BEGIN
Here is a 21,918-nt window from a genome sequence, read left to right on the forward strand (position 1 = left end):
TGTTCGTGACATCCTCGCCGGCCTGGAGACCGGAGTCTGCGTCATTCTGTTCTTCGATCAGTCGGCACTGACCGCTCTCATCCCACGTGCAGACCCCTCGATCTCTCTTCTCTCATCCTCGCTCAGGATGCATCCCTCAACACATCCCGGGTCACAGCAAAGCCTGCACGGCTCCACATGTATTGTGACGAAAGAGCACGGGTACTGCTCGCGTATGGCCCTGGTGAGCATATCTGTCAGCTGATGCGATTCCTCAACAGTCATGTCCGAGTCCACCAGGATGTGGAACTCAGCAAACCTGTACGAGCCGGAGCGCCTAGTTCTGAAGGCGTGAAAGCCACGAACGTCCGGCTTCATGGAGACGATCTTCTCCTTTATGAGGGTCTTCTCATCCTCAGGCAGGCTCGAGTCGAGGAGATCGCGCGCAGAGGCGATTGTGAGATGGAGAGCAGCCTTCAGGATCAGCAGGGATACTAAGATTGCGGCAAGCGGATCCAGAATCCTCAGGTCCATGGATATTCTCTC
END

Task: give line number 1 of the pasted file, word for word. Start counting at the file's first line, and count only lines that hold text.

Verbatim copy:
Here is a 21,918-nt window from a genome sequence, read left to right on the forward strand (position 1 = left end):